My Waterman Harmonie: A Closer Look

I had a little fun with last week’s post that featured three of my newest (all used or new old stock) Waterman pens. This isn’t a brand that was on my radar until I picked up my first used Waterman, a Phileas, from The Gentleman Stationer. I’ve since acquired five more (two more Phileases, two Hemispheres, and one Harmonie) and they’re some of my favorite pens. Their looks don’t knock me out, but their nibs do. I haven’t met a bad one yet.

Waterman Harmonie

This particular one, the Harmonie, might be my favorite of the bunch. It’s a little unfair to review this pen because it’s been discontinued (a shame), as has the ink I’ve filled it with— Sailor Jentle Grenade (a shame x 1000), but I still feel the need to tell the tale of this pen. It’s one I write with every day, even if it’s just to jot down a few notes.

This Waterman Harmonie popped up on SBREBrown’s “For Sale” page awhile back, and though he noted that the nib wasn’t perfect— a bit of the plating had peeled away— I was interested. Great price. Discontinued pen. Cool looking lacquered finish. Those Waterman nibs. We had a brief and cordial email exchange, and the deal was sealed.

Waterman Harmonie

This was Stephen’s first university pen, and that also upped my interest in acquiring it. I’m a big fan of Stephen (AND Azizah) so owning a Doc Brown souvenir was the proverbial icing on the cake…or the tipping on the nib, I should say. Stephen and Azizah put a tremendous amount of work, heart, and passion into their pen review videos, blog posts, Instagram, Facebook, and Twitter posts. I’ve learned so much from both of them, and consider them friends, though we’ve never met. Plainly put, I admire them which makes me admire this pen just a little bit more.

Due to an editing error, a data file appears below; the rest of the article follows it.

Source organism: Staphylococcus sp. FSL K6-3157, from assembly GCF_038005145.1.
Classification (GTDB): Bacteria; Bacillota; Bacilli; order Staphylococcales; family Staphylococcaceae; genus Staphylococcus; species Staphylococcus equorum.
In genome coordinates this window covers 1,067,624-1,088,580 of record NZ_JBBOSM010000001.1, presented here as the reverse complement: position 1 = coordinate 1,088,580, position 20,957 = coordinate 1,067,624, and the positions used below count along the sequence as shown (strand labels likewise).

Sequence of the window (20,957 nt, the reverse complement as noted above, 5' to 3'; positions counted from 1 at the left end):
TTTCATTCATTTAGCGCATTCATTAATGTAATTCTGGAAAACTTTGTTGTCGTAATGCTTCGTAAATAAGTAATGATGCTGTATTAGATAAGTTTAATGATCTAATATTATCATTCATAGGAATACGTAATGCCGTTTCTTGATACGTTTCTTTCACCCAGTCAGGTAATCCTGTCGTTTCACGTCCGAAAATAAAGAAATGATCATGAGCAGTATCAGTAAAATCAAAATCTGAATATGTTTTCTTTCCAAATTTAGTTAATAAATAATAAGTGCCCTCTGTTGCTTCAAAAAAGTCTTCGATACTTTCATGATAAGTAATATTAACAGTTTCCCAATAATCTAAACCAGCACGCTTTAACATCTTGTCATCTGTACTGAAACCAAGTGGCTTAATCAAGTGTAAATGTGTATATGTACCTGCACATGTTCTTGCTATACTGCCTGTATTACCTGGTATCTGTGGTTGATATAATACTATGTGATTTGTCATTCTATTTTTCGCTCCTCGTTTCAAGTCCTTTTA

Waterman Harmonie

As I said, the nib is not cosmetically perfect but that doesn’t affect its performance in the least. There’s just something about this pen— the way it fits my hand, the quality of this wonderful medium nib— that improves my handwriting. Very little pressure is needed to lay down a solid, wet line. It’s just perfect in terms of flow and smoothness. Who cares if the plating isn’t perfect? Not me.

Waterman Harmonie branding

I do like the subtle checkered pattern on this lacquered pen. Branding is quiet and tasteful. The open clip, a Waterman trademark, and looks great on this pen. Even though I keep saying that I’m not wowed by the looks of my Waterman pens, I think this one is unique and quite attractive.

The section is narrow, which, I’m guessing is one of the reasons why Stephen was looking to sell off this pen, even though it held some fond memories for him. For my considerably smaller hand, it feels just fine.

Waterman Harmonie

Maybe Waterman isn’t one of the first pen brands to pop into your head when you think of affordable, great writing pens. (Of course there are expensive Watermans, but I haven’t found the need to explore that tier as yet.) Though many models have been discontinued, they’re worth a look if you stumble onto one for sale online from a trusted seller or vendor, or in person at a pen show.

Consider yourself warned—while at the DC Pen Show, I call dibs!

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Here’s a link to Stephen’s video review of this very same pen—> Waterman Harmonie video

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The Watermen and the Sailors: A Love Story